When Bridge Housing staff walk the 35-km Bloody Long Walk from Palm Beach to Manly on September 8, we are doing it for kids like Noah and his Mum Kat who are living with mitochondrial disease. Read his story below. 

We’d love you to support our Bloody Long Walk campaign page with a donation, no matter how small, to help raise much-needed funds for this very worthy cause. Learn more or donate here.

Noah’s story

My name is Kat Barlow and I'm the proud mum of Noah...

Noah is the official captain of the Mito Movement. He's a massive comic book fan so he loves being called 'Captain Noah'. He tells everyone around him that he's famous, with the biggest smile on his gorgeous face.

Today, I wanted to share Noah's story with you, so you can understand why I'm so grateful for your support...

Noah was born early at just 29 weeks. As a baby, I knew something wasn't right when he failed to meet the usual milestones for his age. My husband Mark and I fought hard to find a diagnosis that would explain what was happening to our little boy. Months turned into years and Noah endured test after test (including invasive muscle biopsies). He was incorrectly diagnosed multiple times over 6 years. It was tough.

Finally, at the age of seven, Noah was diagnosed with mitochondrial disease (or 'mito' as we call it).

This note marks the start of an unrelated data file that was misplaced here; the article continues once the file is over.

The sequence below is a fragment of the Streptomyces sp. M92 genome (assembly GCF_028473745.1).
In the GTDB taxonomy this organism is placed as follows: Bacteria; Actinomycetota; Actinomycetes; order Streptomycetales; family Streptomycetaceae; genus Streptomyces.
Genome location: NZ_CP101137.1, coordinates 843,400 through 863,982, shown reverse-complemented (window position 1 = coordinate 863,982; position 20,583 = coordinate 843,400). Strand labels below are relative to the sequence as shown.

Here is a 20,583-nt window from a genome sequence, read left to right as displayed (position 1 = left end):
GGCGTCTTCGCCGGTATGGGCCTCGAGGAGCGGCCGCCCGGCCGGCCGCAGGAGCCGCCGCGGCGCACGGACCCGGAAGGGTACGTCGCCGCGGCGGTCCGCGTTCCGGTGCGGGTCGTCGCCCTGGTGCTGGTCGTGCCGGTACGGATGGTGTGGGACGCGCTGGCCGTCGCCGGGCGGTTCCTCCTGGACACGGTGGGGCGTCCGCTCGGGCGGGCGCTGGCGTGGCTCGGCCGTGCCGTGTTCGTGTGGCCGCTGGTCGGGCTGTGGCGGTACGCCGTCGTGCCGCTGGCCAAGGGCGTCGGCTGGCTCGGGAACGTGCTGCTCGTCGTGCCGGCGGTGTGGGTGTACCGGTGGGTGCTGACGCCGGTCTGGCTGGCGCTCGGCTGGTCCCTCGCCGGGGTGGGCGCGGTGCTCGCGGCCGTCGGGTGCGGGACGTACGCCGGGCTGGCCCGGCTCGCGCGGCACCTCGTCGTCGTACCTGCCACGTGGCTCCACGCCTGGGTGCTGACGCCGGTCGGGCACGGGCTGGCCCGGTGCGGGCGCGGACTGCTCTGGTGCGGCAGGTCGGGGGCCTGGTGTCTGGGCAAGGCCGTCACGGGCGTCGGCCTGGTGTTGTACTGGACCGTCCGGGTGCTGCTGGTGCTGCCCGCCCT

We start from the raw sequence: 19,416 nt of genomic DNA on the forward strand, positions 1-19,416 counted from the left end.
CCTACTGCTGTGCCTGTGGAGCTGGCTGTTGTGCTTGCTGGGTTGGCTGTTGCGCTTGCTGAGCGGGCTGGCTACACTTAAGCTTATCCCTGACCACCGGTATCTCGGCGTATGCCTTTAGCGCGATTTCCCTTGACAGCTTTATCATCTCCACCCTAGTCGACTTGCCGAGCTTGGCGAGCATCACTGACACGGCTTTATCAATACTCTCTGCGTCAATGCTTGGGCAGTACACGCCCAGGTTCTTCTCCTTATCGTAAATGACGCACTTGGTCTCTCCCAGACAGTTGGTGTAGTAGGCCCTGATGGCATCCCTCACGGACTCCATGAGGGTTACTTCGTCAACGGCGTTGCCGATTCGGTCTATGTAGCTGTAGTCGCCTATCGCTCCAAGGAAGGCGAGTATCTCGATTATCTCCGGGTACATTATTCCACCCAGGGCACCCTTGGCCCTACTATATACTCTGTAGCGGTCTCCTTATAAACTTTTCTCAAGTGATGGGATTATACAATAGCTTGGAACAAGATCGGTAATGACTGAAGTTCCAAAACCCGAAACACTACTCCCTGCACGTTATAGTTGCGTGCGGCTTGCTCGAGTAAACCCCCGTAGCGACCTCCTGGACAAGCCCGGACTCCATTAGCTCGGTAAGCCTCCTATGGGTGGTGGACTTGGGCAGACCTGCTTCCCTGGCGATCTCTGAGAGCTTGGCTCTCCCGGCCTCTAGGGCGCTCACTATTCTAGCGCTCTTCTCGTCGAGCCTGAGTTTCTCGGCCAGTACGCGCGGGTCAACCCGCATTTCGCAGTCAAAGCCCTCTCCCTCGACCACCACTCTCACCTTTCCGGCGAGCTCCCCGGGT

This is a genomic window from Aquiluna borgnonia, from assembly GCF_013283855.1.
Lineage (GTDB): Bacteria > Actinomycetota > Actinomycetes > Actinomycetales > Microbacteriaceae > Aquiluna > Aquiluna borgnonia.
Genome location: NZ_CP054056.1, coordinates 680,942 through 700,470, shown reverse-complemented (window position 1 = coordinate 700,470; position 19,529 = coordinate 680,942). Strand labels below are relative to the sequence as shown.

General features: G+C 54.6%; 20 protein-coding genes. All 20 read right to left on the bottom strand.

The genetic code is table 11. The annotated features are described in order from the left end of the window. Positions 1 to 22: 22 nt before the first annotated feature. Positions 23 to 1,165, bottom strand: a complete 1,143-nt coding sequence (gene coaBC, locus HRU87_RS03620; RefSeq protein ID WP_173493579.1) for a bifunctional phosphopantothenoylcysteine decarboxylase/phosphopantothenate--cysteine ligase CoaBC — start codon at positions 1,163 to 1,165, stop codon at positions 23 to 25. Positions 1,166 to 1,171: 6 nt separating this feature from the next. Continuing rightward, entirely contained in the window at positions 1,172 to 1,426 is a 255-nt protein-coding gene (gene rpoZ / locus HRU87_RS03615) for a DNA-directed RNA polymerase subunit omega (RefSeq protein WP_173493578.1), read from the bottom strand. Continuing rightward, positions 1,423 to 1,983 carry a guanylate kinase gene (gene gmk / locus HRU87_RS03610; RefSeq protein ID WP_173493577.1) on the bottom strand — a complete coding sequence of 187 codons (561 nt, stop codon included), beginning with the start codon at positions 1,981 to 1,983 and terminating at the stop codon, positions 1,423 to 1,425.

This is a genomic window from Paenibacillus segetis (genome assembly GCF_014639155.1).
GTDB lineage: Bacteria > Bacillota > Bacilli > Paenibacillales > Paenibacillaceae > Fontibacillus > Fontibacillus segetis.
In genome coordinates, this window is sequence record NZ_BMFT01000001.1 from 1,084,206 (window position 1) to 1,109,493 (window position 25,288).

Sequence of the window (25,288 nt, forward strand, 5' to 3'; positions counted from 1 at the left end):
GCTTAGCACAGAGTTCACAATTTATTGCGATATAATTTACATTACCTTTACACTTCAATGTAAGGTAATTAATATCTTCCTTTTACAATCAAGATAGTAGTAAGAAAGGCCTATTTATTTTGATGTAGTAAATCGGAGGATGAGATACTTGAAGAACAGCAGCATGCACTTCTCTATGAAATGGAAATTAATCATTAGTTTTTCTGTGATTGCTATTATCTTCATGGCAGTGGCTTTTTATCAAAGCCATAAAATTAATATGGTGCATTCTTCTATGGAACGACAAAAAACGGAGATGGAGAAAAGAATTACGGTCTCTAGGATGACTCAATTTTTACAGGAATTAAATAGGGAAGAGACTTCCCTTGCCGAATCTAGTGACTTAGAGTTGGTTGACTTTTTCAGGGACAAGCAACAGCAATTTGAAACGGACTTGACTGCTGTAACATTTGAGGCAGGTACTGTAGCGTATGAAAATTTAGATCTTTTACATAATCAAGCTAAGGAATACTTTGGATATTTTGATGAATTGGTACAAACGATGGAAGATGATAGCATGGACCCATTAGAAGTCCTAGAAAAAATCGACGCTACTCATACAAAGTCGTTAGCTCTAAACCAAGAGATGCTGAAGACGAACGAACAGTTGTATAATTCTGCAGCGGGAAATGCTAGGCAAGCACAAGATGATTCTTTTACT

And I can tell you, NOTHING can prepare you for being told your child has mito...and then to be toldthere is no cure. Our hearts broke at that very moment.

From the top of his head to the tips of his toes, mito affects every part of Noah's body. He was allergic to all food until just two years ago and is fed with special formula 24 hours a day, 7 days a week, through a tube directly into his stomach.

Noah has suffered from stroke-like episodes since he was born, with each one causing significant brain damage. The last episode was in October last year which left him with a very fast heart rate. We were in and out of hospital for months trying to slow his heart rate down. Unfortunately, to this day, Noah's heart continues to fluctuate with no medication that can steady it.

And that's the hardest part of living with mito, we never know what's next.

But despite everything Noah has been through, he is ALWAYS smiling and making others laugh. He loves Star Wars and our lounge room floor is covered in Lego (which I now avoid with bare feet).

Noah is the bravest, most determined person I know. He keeps going no matter how hard things get. If you ask him how he feels, he always says, “I choose to be happy.” 

Noah and I made this quick video to personally thank you for joining the Mito Movement in the Bloody Long Walk.

Learn more or donate here.